According to Aaron Stanton, director of the newly-founded Virtual Reality Institute of Health and Exercise, many of the popular VR games and applications are actually more effective at burning calories than a traditional treadmill exercise routine. The organisation recently announced a program to independently assess VR games in a controlled environment, with the aim of publishing the results through a rating system.
Back in 2006, Nintendo’s Wii console popularised motion controllers, enticing people off the couch for a spot of ‘arm flailing’ with its addictive title Wii Sports. Although there were successful fitness titles on the platform, most gamers quickly discovered that the basic accelerometer-based motion sensing of the Wii Remotes could be easily fooled with short flicks of the wrist rather than full swings, and in many cases the seated ‘waggle’ became the more effective way to play.
In VR however, fully-tracked motion controllers mean that it is impossible (assuming a properly designed game) to ‘cheat’ the system in this way, and players really do need to perform appropriate motions to succeed in virtual sports and action games. Racket: Nxand Rec Room’s Disc Golf are great examples, as similar racket and disc-throwing games on the Wii could be easily played while seated, with just a slight flick of the wrist. Try that in VR, and you’ll struggle to play, let alone win anything. The games expect and reward physicality, and in any case, the level of immersion in VR is so much higher that players are naturally more compelled to move. Thus, the potential health benefits of VR is likely much higher than traditional gaming.
“We created the program after realizing that I had worked out in VR for more than a hundred hours without realising it,” writes Aaron Stanton, director of the Institute, in a message to Road to VR. “We later confirmed through metabolic testing that many VR titles are better calorie burners than a traditional treadmill or elliptical, making my VR system the best exercise equipment I’ve ever purchased. I believe VR has the potential to have a life-saving impact on society. That’s why we created the VR Health Institute.”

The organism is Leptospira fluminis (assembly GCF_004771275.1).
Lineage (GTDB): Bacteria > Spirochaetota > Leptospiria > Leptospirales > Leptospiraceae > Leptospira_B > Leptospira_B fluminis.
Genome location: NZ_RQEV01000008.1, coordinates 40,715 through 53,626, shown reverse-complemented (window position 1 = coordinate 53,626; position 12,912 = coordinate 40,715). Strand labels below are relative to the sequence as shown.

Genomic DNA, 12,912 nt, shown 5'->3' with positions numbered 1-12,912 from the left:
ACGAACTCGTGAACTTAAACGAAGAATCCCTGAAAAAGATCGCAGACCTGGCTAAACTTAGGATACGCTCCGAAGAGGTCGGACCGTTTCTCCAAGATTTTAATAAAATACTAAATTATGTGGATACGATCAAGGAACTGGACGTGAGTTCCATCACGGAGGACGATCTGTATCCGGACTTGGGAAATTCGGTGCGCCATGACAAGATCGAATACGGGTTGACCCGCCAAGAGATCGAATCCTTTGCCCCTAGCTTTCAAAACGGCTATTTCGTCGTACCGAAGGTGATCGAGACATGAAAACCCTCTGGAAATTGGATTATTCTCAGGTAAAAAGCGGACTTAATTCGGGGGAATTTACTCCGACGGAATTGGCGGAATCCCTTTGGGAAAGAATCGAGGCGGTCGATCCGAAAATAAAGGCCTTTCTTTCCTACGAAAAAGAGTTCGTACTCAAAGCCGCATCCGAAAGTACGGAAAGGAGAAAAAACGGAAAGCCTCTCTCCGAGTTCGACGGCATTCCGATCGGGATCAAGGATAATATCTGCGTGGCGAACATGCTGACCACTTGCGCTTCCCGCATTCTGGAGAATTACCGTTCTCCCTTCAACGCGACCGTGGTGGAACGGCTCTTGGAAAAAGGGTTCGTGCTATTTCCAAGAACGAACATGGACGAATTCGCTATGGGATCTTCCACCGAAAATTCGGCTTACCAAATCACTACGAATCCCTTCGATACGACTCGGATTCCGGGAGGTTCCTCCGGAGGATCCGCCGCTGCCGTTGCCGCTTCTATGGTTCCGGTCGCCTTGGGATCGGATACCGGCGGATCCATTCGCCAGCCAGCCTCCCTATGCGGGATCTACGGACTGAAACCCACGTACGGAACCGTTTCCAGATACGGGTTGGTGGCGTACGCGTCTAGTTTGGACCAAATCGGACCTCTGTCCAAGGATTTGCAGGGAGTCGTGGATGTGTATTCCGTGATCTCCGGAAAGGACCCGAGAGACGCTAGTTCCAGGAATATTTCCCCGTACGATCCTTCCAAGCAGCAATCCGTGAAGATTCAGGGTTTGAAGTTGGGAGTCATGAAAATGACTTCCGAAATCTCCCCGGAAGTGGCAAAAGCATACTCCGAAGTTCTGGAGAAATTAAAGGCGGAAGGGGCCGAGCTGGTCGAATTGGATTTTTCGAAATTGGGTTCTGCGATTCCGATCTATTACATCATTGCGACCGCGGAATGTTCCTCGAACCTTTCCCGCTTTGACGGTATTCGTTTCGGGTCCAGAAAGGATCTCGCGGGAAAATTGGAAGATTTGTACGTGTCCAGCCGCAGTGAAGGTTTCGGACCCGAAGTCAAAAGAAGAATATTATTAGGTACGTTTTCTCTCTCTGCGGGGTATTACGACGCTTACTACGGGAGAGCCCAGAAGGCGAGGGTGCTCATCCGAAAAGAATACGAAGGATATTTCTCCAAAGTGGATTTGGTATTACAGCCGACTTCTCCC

The Virtual Reality Institute of Health and Exercise recently began publishing their initial ratings for a number of popular titles on their site, sorted by Metabolic Equivalent of Task (MET) range. The intention is for the VR Exercise Ratings labels to become similar in function to ESRB content ratings, giving a way to see the potential health benefits of a particular title at a glance. The Institute suggests that VR games can be especially effective because they are compelling to play, meaning that users end up doing significant exercise without thinking about it.
Some of the results are surprising; the relaxed paint app Tilt Brush is apparently a similar calorie burner to the intense shooter Raw Data, and both are in the ‘walking equivalent’ range, burning around 2–4 calories per minute. Then there is boxing game Knockout League rated in the 8–10 calories per minute range, yet Thrill of the Fight is the highest calorie burner by far, at ‘15+’ calories per minute, despite also being a boxing title, albeit a more realistic one. At this MET range, Thrill of the Fight is up in the ‘sprinting’ or ‘running up stairs’ zone; you might want to consider a sweat-resistant headset cover. You can see all of the game’s that the Institute has measured here.